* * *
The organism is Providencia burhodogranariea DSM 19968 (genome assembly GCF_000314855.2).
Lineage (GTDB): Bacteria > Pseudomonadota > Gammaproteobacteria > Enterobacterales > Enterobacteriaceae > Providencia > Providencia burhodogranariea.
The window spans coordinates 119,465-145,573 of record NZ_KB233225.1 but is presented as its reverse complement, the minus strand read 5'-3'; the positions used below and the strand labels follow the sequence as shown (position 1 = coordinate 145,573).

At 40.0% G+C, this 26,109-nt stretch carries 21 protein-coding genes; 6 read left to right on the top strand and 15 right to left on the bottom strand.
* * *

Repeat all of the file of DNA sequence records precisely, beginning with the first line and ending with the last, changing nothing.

The organism is Providencia burhodogranariea DSM 19968 (genome assembly GCF_000314855.2).
Lineage (GTDB): Bacteria > Pseudomonadota > Gammaproteobacteria > Enterobacterales > Enterobacteriaceae > Providencia > Providencia burhodogranariea.
The window spans coordinates 119,465-145,573 of record NZ_KB233225.1 but is presented as its reverse complement, the minus strand read 5'-3'; the positions used below and the strand labels follow the sequence as shown (position 1 = coordinate 145,573).

At 40.0% G+C, this 26,109-nt stretch carries 21 protein-coding genes; 6 read left to right on the top strand and 15 right to left on the bottom strand.